COVID-19 Leads to Accelerated Increases in Children's BMI z-Score Gain: An Interrupted Time-Series Study

R. Glenn Weaver, Ethan T. Hunt, Bridget Armstrong, Michael W. Beets, Keith Brazendale, Gabrielle Turner-McGrievy, Russell R. Pate, Shawn D. Youngstedt, Roddrick Dugger, Hannah Parker, Lauren von Klinggraeff, Alexis Jones, Sarah Burkart, Layton Ressor-Oyer

Research output: Contribution to journalArticlepeer-review

6 Scopus citations

Abstract

Introduction: The COVID-19 pandemic may have negatively impacted children's weight status owing to the closure of schools, increased food insecurity and reliance on ultraprocessed foods, and reduced opportunities for outdoor activity. Methods: In this interrupted time-series study, height and weight were collected from children (n=1,770 children, mean age=8.7 years, 55.3% male, 64.6% Black) and were transformed into BMI z-score in each August/September from 2017 to 2020. Mixed-effects linear regression estimated yearly BMI z-score change before the COVID-19 pandemic year (i.e., 2017–2019) and during the COVID-19 pandemic year (i.e., 2019–2020). Subgroup analyses by sex, race (i.e., Black, White, other race), weight status (overweight or obese and normal weight), and grade (i.e., lower=kindergarten−2nd grade and upper=3rd−6th grade) were conducted. Results: Before the COVID-19 pandemic, children's yearly BMI z-score change was +0.03 (95% CI= −0.10, 0.15). Change during the COVID-19 pandemic was +0.34 (95% CI=0.21, 0.47), an acceleration in BMI z-score change of +0.31 (95% CI=0.19, 0.44). For girls and boys, BMI z-score change accelerated by +0.33 (95% CI=0.16, 0.50) and +0.29 (95% CI=0.12, 0.46), respectively, during the pandemic year. Acceleration in BMI z-score change during the pandemic year was observed for children who were Black (+0.41, 95% CI=0.21, 0.61) and White (+0.22, 95% CI=0.06, 0.39). For children classified as normal weight, BMI z-score change accelerated by +0.58 (95% CI=0.40, 0.76). Yearly BMI z-score change accelerated for lower elementary/primary (+0.23, 95% CI=0.08, 0.37) and upper elementary/primary (+0.42, 95% CI=0.42, 0.63) children. Conclusions: If similar BMI z-score accelerations occurred for children across the world, public health interventions to address this rapid unhealthy BMI gain will be urgently needed.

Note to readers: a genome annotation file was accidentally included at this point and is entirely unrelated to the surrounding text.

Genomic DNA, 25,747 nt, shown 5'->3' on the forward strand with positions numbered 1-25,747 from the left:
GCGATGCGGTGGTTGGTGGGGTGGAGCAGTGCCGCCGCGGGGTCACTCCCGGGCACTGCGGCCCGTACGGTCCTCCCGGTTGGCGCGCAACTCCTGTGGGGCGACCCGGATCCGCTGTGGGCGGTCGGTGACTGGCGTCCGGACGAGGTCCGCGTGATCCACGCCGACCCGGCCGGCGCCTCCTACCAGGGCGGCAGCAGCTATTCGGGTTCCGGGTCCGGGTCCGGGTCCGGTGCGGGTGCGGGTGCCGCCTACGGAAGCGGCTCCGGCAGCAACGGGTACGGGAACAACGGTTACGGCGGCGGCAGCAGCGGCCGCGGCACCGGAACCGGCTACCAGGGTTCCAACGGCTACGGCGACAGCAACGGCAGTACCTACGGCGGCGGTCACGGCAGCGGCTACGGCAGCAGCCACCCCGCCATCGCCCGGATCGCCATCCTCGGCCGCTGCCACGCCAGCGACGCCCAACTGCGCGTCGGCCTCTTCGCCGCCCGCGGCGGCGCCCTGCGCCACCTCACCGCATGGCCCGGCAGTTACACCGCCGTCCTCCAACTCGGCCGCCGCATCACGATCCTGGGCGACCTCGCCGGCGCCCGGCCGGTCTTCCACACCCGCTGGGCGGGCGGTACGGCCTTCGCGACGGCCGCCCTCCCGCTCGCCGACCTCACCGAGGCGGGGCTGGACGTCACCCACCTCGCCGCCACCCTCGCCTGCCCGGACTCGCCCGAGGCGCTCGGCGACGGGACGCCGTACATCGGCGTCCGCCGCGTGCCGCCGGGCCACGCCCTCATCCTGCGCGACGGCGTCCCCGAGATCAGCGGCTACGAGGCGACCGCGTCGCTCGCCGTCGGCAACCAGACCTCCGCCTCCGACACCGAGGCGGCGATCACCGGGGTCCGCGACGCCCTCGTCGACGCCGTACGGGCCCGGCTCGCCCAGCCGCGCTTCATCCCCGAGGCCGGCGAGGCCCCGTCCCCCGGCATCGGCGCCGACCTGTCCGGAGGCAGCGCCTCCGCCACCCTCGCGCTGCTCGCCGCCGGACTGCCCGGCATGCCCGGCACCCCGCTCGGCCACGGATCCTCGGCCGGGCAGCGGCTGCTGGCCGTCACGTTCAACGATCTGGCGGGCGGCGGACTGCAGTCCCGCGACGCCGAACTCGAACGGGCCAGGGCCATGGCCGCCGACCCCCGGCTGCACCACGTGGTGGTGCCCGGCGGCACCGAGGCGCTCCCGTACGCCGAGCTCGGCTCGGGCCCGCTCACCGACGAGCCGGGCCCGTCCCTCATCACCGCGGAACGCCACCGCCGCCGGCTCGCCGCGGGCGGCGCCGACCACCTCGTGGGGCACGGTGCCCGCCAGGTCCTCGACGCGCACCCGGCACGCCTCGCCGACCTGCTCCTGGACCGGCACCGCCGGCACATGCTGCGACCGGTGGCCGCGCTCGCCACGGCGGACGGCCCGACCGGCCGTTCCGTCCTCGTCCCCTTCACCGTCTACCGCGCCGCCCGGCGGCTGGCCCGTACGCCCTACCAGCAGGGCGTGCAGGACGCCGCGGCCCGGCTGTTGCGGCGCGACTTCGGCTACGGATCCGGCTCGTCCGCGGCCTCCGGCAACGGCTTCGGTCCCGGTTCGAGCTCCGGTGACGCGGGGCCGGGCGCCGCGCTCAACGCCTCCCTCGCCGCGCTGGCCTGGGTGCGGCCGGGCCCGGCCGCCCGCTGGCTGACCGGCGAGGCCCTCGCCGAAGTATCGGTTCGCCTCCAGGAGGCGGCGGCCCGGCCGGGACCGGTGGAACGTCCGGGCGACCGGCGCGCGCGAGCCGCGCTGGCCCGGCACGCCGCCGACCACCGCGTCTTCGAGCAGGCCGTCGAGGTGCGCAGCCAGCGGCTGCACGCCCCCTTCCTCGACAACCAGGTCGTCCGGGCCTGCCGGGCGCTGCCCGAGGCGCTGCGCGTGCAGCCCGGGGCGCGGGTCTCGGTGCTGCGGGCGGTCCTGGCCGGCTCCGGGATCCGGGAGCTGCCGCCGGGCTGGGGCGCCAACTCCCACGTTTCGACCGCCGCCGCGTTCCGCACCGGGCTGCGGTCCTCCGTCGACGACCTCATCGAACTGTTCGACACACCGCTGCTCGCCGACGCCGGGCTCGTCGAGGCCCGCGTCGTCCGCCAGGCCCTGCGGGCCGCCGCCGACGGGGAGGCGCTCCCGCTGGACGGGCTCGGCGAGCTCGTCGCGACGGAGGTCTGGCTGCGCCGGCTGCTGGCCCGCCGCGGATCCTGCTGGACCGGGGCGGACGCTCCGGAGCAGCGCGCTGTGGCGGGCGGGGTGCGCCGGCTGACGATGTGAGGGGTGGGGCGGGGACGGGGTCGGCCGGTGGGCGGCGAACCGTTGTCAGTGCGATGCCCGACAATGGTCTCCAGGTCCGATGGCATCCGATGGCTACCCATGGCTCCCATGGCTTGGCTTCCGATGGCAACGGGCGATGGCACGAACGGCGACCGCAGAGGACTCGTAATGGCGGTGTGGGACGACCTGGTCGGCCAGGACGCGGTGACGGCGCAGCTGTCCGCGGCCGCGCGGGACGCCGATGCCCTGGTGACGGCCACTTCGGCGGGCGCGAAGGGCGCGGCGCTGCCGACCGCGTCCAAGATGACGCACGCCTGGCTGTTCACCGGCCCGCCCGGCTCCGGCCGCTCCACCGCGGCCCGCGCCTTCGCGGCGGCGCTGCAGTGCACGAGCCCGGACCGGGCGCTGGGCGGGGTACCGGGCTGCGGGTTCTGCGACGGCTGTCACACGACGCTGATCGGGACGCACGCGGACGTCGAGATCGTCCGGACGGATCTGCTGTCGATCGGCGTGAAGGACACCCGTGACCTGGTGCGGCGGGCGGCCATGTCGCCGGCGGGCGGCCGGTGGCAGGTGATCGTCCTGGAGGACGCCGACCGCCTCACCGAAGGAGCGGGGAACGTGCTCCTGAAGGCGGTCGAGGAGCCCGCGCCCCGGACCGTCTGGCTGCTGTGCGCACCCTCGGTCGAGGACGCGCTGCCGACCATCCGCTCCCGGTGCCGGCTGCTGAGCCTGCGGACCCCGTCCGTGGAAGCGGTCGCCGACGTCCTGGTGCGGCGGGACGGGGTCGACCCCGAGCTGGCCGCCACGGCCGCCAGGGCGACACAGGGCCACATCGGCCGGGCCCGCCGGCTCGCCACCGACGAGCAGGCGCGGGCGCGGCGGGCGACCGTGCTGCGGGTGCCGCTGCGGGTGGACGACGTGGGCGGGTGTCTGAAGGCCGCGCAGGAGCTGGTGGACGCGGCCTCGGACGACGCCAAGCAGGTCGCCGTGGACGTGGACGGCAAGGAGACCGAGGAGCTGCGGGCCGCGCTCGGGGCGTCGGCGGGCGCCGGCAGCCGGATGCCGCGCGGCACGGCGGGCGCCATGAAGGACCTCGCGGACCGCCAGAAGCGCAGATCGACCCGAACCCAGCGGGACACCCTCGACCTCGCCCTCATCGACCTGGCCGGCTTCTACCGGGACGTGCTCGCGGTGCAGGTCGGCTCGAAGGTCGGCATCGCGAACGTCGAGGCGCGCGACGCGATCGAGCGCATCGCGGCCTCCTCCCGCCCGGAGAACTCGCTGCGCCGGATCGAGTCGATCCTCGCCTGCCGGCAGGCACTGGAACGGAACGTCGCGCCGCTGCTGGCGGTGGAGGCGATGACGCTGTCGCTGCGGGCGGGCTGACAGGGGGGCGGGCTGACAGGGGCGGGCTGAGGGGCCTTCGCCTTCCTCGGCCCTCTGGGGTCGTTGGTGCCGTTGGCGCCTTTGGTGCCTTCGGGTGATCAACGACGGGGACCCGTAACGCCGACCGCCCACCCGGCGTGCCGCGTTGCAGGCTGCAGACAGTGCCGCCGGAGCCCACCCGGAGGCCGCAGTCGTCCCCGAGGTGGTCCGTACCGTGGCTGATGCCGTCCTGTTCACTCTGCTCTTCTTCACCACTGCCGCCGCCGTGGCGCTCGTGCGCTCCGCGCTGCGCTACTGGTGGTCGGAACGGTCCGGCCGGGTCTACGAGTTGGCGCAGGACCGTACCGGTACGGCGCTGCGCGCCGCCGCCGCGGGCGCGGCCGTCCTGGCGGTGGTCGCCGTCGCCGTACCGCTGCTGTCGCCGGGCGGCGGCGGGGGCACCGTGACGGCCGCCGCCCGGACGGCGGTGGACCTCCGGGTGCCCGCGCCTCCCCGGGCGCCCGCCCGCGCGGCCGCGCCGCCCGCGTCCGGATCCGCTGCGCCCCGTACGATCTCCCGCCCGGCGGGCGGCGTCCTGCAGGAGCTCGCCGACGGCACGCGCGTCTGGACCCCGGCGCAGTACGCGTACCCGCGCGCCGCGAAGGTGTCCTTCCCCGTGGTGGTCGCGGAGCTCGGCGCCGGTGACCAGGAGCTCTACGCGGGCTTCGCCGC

Original languageEnglish (US)
Pages (from-to)e161-e169
JournalAmerican journal of preventive medicine
Volume61
Issue number4
DOIs
StatePublished - Oct 2021
Externally publishedYes

ASJC Scopus subject areas

  • Epidemiology
  • Public Health, Environmental and Occupational Health

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